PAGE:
POLICY: Providing Proper Notice to a Subcontractor or Vendor
PURPOSE: To provide for methodical and orderly effort in which a subcontractor or vendor is legally notified to address contractual deficiencies and/or to be terminated.
RESPONSIBILITY: Project Manager
PROCEDURE: Subcontractors and vendors are legally bound by the agreements outlined in the executed Subcontracts and Purchase Orders with Carter & Carter. Carter & Carter is also bound to certain responsibilities by virtue of the same agreements. It is therefore critical that the Project Manager in conjunction with that Superintendent ensure that Carter & Carter upholds their end of the agreement. When the Subcontractor or Vendor materially defaults on their agreement or otherwise fails to uphold their part of the agreement, steps must be taken in order to bring the Subcontractor or Vendor into compliance and/or lay the groundwork for the ultimate termination of the agreement between the Subcontractor/Vendor and Carter & Carter.
Step # 1
Determine the exact part of the Subcontract or P.O. that involves the failure or default.
Step # 2
Consult with the Senior Project Manager or Executive in Charge to discuss and confirm the failure or default. This step should not be avoided as it is critical for the appropriate Carter & Carter personnel to understand the actions and risks.
Step # 3
Prepare a “Written Notice” to the Subcontractor or Vendor using the attached sample memo as a guide. Certain situations may require some deviations from the sample; however, the critical components are noting the exact clause in the Subcontract or P.O. for which the Subcontractor/Vendor has failed to comply; the deadline for correction; and the consequences for failure to comply. Make sure the notice accurately represents the occurrences. This written notice should be reviewed by the Senior Project Manager or “Executive in Charge”.
It is important to monitor potential problems closely because the subcontract agreement requires seven (7) days written notice prior to termination. The P.O. can be cancelled at any time however, it is wise to provide seven (7) days notice.
NOTE: If the consequence is to terminate or replace the Subcontractor, the back up plan for having the work done should be outlined and agreed to by Senior Project Manager. Management of this act is critical to avoid potential unforeseen costs and loss of profits and time against the schedule.
Step # 4
Once the “Written Notice” is prepared and approved it should be delivered to the Subcontractor or Vendor via facsimile and via priority overnight courier or certified US mail. The president of the company in default and the person who signed the agreement should receive the written notice. If the Subcontractor or Vendor is bonded, a copy should also be sent to the bonding company. Both the fax and overnight courier/certified mail receipt should be kept and filed with the letter.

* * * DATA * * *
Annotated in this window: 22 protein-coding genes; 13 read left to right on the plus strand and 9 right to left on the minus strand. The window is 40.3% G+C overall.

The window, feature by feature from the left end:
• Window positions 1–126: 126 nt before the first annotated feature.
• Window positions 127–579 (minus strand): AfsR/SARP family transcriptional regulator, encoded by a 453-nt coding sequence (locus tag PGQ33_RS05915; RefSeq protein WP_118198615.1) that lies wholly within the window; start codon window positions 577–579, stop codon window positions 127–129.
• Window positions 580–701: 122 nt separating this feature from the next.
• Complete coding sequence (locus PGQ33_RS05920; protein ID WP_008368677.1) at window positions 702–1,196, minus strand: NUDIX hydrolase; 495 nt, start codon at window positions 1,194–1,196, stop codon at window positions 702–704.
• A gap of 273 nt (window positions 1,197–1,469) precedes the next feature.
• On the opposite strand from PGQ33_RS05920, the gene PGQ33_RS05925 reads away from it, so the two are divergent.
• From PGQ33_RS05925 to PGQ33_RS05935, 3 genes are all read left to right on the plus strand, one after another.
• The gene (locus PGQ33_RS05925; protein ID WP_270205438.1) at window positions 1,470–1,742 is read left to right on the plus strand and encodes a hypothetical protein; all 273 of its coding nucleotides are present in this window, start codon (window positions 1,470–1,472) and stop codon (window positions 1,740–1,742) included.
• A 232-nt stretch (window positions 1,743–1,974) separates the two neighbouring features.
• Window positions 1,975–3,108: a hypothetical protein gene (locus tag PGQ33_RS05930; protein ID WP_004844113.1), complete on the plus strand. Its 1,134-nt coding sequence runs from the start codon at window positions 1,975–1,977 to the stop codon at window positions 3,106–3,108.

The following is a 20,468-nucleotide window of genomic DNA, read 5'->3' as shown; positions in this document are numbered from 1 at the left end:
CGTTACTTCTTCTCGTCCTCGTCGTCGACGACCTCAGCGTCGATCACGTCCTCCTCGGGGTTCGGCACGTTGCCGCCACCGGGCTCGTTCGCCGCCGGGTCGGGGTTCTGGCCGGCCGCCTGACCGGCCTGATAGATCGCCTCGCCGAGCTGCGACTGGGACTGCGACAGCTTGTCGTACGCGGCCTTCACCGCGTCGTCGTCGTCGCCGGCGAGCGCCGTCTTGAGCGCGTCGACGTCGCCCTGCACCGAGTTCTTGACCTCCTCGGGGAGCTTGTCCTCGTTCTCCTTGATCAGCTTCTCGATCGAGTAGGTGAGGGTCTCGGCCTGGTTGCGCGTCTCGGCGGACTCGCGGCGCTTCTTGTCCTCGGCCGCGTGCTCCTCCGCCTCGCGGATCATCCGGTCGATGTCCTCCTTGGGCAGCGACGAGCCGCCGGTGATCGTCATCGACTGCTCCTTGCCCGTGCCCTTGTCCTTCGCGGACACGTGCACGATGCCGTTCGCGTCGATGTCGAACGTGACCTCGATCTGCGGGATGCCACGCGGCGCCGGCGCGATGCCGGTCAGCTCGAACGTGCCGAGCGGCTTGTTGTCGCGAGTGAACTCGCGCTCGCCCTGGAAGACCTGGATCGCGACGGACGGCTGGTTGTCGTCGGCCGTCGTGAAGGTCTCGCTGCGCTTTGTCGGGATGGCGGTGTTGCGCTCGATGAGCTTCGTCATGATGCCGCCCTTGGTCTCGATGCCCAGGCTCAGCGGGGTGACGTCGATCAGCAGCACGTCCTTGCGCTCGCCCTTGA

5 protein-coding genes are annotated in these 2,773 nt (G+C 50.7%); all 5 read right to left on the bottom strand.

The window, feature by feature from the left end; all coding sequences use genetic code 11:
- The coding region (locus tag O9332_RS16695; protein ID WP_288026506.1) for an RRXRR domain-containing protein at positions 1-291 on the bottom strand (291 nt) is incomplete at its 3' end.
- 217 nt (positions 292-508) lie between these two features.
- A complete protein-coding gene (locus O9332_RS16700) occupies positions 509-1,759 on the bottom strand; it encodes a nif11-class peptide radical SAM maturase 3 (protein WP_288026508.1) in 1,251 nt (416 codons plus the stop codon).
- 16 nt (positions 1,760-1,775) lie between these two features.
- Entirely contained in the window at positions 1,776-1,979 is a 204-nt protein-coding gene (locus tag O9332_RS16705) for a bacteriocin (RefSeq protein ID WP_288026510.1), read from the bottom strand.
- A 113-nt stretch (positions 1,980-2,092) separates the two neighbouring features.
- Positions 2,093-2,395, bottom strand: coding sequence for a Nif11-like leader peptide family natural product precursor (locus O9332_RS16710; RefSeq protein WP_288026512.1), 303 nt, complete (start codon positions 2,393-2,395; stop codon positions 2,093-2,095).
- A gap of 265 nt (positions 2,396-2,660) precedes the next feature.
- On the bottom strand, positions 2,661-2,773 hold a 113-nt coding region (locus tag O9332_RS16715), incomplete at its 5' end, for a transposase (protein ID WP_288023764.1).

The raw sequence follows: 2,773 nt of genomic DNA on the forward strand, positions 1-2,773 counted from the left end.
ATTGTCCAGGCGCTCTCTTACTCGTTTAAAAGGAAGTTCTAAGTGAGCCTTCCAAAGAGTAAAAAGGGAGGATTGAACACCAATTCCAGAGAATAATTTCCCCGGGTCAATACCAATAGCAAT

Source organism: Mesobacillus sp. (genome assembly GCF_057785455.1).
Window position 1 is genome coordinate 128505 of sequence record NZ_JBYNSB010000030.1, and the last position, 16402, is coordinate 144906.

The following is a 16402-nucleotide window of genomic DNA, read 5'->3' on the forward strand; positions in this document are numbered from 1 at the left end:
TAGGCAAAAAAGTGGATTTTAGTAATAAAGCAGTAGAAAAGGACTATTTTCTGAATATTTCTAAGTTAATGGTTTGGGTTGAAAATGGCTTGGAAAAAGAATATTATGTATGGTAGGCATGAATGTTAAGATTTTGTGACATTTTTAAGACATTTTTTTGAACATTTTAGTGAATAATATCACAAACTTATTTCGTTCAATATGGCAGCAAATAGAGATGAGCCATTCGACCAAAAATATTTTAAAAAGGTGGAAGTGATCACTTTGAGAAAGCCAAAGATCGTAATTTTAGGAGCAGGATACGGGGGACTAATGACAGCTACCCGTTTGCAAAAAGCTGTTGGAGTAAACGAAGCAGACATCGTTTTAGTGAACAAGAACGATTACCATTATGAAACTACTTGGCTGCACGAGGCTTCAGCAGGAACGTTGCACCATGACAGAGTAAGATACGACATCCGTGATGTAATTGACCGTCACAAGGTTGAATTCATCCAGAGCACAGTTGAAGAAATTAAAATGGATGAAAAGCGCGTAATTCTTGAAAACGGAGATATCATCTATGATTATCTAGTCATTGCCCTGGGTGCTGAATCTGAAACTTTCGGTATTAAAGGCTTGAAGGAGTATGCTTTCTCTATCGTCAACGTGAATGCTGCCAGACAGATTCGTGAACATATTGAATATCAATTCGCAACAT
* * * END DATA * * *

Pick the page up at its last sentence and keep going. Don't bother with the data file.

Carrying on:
Step # 5
During the period of notification, the actions and progress of the Subcontractor / Vendor should be closely monitored and documented. At the end of the notification period a determination should be made in conjunction with the Senior Project Manager as to the response made by the Subcontractor / Vendor. The Subcontractor / Vendor can remain on notice and in default of the Subcontract / P.O. while being allowed to work on the project. This should be documented similar to the attached memo.) any correspondence from the subcontractor / vendor concerning the default must be answered in writing by Carter & Carter promptly.
Step # 6
If at the end of the period of notification it is determined that the Subcontractor / Vendor has not made sufficient efforts to overcome the deficiency and remains a larger risk to the project if allowed to keep working, the Subcontractor / Vendor should be terminated. (see attached sample) This step could ultimately end in legal proceedings such as arbitration and extreme monetary claims for damages by the party being terminated and should not be taken lightly or without consultation with Carter & Carter Senior Management and legal counsel. If at the end of the seven days period a determination is made that the subcontractor / vendor has cured the default and later, because of new circumstances again becomes in default, the above noted steps must be followed again.
Step # 7
Once terminated, no additional payments should be made to the terminated party until the project is complete or until the reason for the notice of termination is resolved. A detailed record of all completion costs, including Carter & Carter Management time and expenses should be kept. Per the Carter & Carter Subcontract and Purchase Order the terminated party is responsible for the completion costs. If the ultimate completion costs are less than the amount remaining against the Subcontract or P.O., then the terminated party is due the remaining difference between the Subcontract and the amount paid to complete the work. If the ultimate completion costs are more than the Subcontract or P.O. had remaining, then the excess costs are due to Carter & Carter from this subcontractor / vendor.
GENERAL NOTES: As previously stated, the Senior Project Manager and Executive in Charge must be kept informed once it is thought a Subcontractor / Vendor must be put on “notice” or terminated. There are many combinations of logistical and legal issues that can occur once these steps are taken and each case must be evaluated independently to ensure the risk to Carter & Carter and the project is minimized and the situation is handled prudently.